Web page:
Month: June 2016

Roof garden bid for the Snicketts, Ludlow, is out of place – updated

Update 13 July 2016 The applicant has withdrawn this application. It is unlikley that it would have gained approval from council planners. Shropshire Council’s conservation team said the proposal would “introduce an incongruous and alien roof form that is not traditional” into the conservation area. I think that’s an understatement of the damage this proposal would have caused. I am glad to see the back of this appalling application. Main article 23 June 2016 The Snicketts is a quiet pedestrian alley between Corve Street and Portcullis Lane. The converted industrial buildings form a pleasant group of properties and are much in keeping with the historic character of the area. That may change if a roof garden is allowed. An application has been submitted to remove the pitched roof of No. 2 and replace it with a roof garden, screened by a 1.6m high brick wall (16/02345/FUL). The two images below show the existing property and what is proposed. I find this proposal really rather shocking.

The recent closure of Ludford Bridge, the main access route into Ludlow from the south, caused disruption for residents, visitors and businesses. On 30 June, we will be holding a special meeting of Shropshire Council’s area committee, the Ludlow and Clee Local Joint Committee (LJC). The evening will be devoted to a discussion of the recent closure, the repairs to the historic fabric and how we should protect the bridge in the future. Highways officers will be on hand to discuss the problems the town faced when the bridge closed. Heritage experts will answer questions about the repairs, including why they look so new. The main agenda of the evening will look towards the future. Should we close the bridge to HGVs? Where will heavy traffic go if we do? How do we redirect traffic and keep people informed the next time the bridge is closed?

Future Fit: Scrapping of Rural Urgent Care Centres is a disaster in the making for Ludlow, says Tracey Huffer

“I am in utter despair. This is a disaster in the making.” That is the reaction of Shropshire Councillor and nurse, Tracey Huffer, to the news that the Future Fit programme has abandoned any hope of creating Urgent Rural Care Centres in Shropshire. Tracey continues: “We have been told for two years that Future Fit would strengthen care for sick and vulnerable people in rural areas. Now we hear that for anything for more serious than a sprain or cut, patients may have to go on a sixty-mile round trip to Shrewsbury or Telford. That’s just wrong and people will suffer as a result.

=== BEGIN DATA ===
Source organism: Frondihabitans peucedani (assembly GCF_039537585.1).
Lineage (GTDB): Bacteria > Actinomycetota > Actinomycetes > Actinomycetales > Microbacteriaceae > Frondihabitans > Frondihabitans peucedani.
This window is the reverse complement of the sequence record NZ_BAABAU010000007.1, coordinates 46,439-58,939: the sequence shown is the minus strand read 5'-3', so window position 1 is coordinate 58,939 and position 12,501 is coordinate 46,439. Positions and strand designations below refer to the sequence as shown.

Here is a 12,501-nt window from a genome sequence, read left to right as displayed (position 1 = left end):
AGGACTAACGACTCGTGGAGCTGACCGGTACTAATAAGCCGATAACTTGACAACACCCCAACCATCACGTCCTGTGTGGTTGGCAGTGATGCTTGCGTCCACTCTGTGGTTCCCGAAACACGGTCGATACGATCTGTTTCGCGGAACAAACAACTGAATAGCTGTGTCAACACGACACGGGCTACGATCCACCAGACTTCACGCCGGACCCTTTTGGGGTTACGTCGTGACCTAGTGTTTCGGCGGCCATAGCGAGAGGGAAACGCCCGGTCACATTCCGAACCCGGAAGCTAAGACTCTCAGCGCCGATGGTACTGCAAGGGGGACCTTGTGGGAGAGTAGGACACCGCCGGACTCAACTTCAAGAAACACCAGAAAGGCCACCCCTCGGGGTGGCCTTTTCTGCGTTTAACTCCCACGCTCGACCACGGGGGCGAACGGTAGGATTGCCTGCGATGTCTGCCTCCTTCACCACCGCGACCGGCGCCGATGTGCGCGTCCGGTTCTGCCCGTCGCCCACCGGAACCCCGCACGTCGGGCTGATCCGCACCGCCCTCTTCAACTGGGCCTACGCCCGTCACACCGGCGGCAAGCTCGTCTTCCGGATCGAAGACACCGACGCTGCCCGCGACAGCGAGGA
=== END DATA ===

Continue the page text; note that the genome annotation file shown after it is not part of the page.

I don’t love bureaucracy. I am not a fan of the EU. I am a diehard localist. But I am also a realist. The big world out there is changing fast. We are either part of that big world or we step back. That is the decision we will make on 23 June. It is likely to be the biggest decision that will happen in our lifetimes. I am 61 years of age. I remember the Cold War. I remember from the real fear that ordinary people in ordinary homes felt day on day as the radio and black and white television scared them out of their wits. That fear was very real in a nation still recovering from the Second World War. I heard then from my elders and have since read in books that the level of fear was much the same in the late 1930s. At that time, it was not a question of whether war in Europe would happen but when it would happen. We are still frightened.

New images for large houses on Linney do not remove my objections to this scheme, which breaches local plan rules

Developer McCartney has published photomontages of two houses it wants to build on the last green space at the bottom of the Linney (14/04328/FUL). There have been three major objections to this scheme since its inception: 1) It removes the last green space in the Linney. 2) It damages important views towards Bringewood Chase. 3) The site lies outside Ludlow’s development boundary as defined in SAMDev. The developer says it wants the new buildings to “make a positive contribution to the areas character and appearance.” It pledges to “protect and enhance a primary view-point within the Linney townscape of unspoilt rural landscape.”

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